Oklahoma City lies within the Cross Timbers region, an ancient ecosystem that spans much of central Oklahoma into eastern Kansas and central Texas. The Cross Timbers is a complex mosaic of savanna, glade, and upland deciduous forest dominated by post oak and blackjack oak. Historically, grasslands were interspersed throughout the oak forests, creating a rich transitional area between the eastern forests and the Great Plains.
This ecosystem once supported vast assemblages of wildlife, including great herds of bison and other grazing animals. Even today the remaining Cross Timbers area serves as habitat for significant populations of mammals and birds, which benefit from the area’s rich diversity of flora.
The relatively short, gnarled trees of the Cross Timbers belie its status as ancient woodland. Its appearance is less dramatic than other ancient North American forests. Trees average only 15-40 feet in height and 10 to 20 inches in diameter; however, many existing post oaks and blackjack oaks are 200 to 400 years old. As a result of its diminutive size, the Cross Timbers remains underappreciated as an ecosystem, and most of the forest has been cleared for agriculture. Paradoxically, the modest stature of these trees has served to protect remnant stands of ancient forest, since the forests’ noncommercial timber value limits industrial logging. Important patches remain, especially on steep or rocky terrain.
The Cross Timbers are unique in the world for their assemblage of plants and animals. Existing stands of forest in Oklahoma City have been mapped and identified as Environmentally Sensitive Areas in planokc. Creating wildlife corridors to connect remnant patches will help safeguard the viability of this important ecosystem.
Globally, grasslands are the most altered and endangered of all ecosystems. Temperate grasslands, which include the North American Great Plains, are even more vulnerable, with only about 3% protected from development. Though data on the current range of grasslands exist for most other central U.S. states, no maps or range estimates are available for Oklahoma. Consequently, the extent of remaining prairie in Oklahoma City is unknown.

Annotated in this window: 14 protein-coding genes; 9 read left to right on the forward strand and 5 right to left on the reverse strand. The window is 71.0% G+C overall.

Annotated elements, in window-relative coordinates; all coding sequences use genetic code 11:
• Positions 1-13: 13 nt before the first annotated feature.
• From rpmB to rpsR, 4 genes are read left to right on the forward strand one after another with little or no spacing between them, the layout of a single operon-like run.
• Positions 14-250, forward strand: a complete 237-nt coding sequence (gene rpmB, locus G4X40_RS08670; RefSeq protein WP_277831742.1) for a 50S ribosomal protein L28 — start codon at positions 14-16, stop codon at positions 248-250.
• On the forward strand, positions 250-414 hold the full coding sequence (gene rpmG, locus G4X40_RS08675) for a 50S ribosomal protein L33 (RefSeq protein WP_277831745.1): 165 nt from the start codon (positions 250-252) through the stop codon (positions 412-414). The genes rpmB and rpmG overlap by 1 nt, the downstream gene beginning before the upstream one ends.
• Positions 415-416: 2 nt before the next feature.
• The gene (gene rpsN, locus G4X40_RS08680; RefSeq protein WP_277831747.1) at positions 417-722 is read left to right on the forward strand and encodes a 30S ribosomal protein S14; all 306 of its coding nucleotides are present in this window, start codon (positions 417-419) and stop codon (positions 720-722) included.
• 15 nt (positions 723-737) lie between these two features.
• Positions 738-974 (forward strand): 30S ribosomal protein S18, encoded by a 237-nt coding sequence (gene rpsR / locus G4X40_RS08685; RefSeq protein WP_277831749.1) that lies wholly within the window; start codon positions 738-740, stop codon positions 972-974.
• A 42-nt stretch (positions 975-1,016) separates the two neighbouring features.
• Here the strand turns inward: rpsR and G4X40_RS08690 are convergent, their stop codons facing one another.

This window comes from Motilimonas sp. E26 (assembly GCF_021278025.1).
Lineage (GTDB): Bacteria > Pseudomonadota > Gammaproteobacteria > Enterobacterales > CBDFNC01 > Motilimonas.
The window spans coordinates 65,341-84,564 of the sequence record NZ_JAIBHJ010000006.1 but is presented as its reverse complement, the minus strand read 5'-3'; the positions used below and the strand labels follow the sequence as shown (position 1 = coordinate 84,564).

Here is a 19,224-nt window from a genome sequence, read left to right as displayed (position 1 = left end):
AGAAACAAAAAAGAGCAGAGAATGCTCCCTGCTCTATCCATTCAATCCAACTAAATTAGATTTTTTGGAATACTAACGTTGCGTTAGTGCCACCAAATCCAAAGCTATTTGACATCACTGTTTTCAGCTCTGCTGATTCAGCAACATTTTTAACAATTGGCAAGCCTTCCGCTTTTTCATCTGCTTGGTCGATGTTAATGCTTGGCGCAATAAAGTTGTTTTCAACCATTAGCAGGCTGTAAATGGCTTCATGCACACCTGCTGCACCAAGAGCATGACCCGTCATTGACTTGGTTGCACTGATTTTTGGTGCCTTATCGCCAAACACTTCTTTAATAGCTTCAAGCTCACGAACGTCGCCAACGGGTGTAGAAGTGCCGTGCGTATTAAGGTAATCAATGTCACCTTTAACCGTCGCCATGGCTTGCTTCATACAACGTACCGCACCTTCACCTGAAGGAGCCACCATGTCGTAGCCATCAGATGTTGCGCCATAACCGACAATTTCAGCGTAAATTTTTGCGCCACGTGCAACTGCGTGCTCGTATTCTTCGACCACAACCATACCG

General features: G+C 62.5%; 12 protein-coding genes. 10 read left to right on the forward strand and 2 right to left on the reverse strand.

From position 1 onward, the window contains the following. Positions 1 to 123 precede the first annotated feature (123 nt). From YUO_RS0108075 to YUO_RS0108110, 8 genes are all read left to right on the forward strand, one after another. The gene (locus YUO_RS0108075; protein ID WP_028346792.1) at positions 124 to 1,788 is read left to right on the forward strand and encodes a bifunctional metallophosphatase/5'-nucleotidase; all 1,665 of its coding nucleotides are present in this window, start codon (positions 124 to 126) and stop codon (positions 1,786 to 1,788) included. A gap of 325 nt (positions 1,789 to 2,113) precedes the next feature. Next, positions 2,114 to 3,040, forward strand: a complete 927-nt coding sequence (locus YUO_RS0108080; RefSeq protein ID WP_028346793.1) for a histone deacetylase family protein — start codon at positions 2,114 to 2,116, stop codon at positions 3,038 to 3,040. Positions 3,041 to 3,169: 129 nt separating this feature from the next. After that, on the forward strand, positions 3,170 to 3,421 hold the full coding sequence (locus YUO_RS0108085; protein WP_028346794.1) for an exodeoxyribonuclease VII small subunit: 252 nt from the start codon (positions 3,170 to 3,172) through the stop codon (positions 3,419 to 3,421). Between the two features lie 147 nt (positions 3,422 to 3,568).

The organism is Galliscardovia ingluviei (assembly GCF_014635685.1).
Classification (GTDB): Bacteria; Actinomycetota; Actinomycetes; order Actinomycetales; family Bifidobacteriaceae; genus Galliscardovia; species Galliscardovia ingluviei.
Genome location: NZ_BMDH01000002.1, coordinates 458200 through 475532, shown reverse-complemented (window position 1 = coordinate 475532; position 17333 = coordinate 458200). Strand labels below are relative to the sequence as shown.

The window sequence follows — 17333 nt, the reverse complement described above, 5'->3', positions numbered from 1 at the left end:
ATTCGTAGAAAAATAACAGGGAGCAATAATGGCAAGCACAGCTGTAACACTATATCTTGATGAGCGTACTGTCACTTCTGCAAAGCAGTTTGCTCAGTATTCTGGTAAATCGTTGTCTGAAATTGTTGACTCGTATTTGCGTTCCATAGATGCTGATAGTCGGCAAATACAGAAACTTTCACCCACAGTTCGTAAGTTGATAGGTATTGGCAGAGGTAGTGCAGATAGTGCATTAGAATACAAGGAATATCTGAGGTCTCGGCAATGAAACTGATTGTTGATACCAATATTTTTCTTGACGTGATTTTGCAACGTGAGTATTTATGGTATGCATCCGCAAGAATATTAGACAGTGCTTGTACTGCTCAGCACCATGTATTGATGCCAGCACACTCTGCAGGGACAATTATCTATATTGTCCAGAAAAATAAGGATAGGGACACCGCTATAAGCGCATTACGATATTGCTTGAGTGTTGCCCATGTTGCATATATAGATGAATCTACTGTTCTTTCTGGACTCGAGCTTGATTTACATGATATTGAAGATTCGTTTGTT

Historical data indicate that tallgrass prairie once dominated the central portion of Oklahoma from north to south. Reaching heights of nearly 10 feet, the primary species were big bluestem, little bluestem, Indian grass, and switchgrass. Numerous other perennial grasses and forbs were present. In fact, as many as 300 different plant species can grow in just three acres of North American tallgrass prairie, and insect populations can be as high as three million individuals per acre.
The decline of prairie extent in the United States ranges from 80% to 99%, primarily due to plowing and urbanization. However, ranching has preserved tallgrass prairie in some parts of Oklahoma. A major benefit to conservation of prairie is its compatibility with ranching when appropriate management practices are employed.
Humans have impacted the landscape in central Oklahoma for thousands of years. The first prehistoric Native Americans arrived in Oklahoma 10,000 to 20,000 years ago, and their arrival corresponded with significant changes to the fauna of the region, resulting from hunting, gathering, and use of fire to modify ecosystems. Starting in the 1830s, the relocation of Native American tribes from other regions into Oklahoma and the large influx of European settlers in the late 1800s initiated many of the trends we see today.
- Wildfire: In addition to fires started by lightning, fire was deliberately used by Native Americans to maintain open grasslands and savannas, with new regrowth attracting a wide variety of grazing animals. However, beginning with European settlement and fragmentation of the grassland, controlled fire practices dwindled. As a consequence, growth of denser forests and build-up of underbrush lead to hotter, more damaging fires when they eventually occurred. This pattern continues today.
- Herbivory: The rich faunal heritage of the plains included many grazing and browsing animals. This assemblage included bison, elk, mule deer, white-tailed deer, and pronghorn antelope, as well as many small animals.
- Drought: Recurrent droughts tend to limit native vegetation, causing periods in which vegetation abundance and range can decrease.
- Grazing by domestic animals: Less than optimal management practices, where domestic grazing animals feed on grasslands at too high a density, for too long, or during the wrong season, can lead to overgrazing. Overgrazing causes significant changes to the ecological community, as well as erosion. However, grazing can be consistent with positive environmental health in grasslands, when grazing practices mimic those of wild herbivores.
- Decline of keystone species: Keystone species, which are species that play a disproportionately large role in maintaining ecosystem function, included buffalo and prairie dogs on the Great Plains. Loss of keystone species can have major impacts on animal and plant communities and on ecosystem processes, such as groundwater recharge.
- Invasive species: Overgrazing can prime the land for invasion by non-native plant species that are often less palatable to grazing animals. Invasive species are one of the primary causes of biodiversity loss, as non-native species may out-compete native species and disrupt ecological communities.
- Plowing: Plowing causes some of the most dramatic impacts on the landscape. Destruction of the native prairie ecosystem has wide-ranging effects, altering biodiversity, erosion, soil fertility, and groundwater hydrology.
- Urbanization: Together with plowing, urbanization is among the most detrimental forces on native ecosystems. Urbanization leads to changes in ecosystem dynamics, nutrient cycles, groundwater hydrology, and a host of other natural processes. These factors are the primary concern of greenokc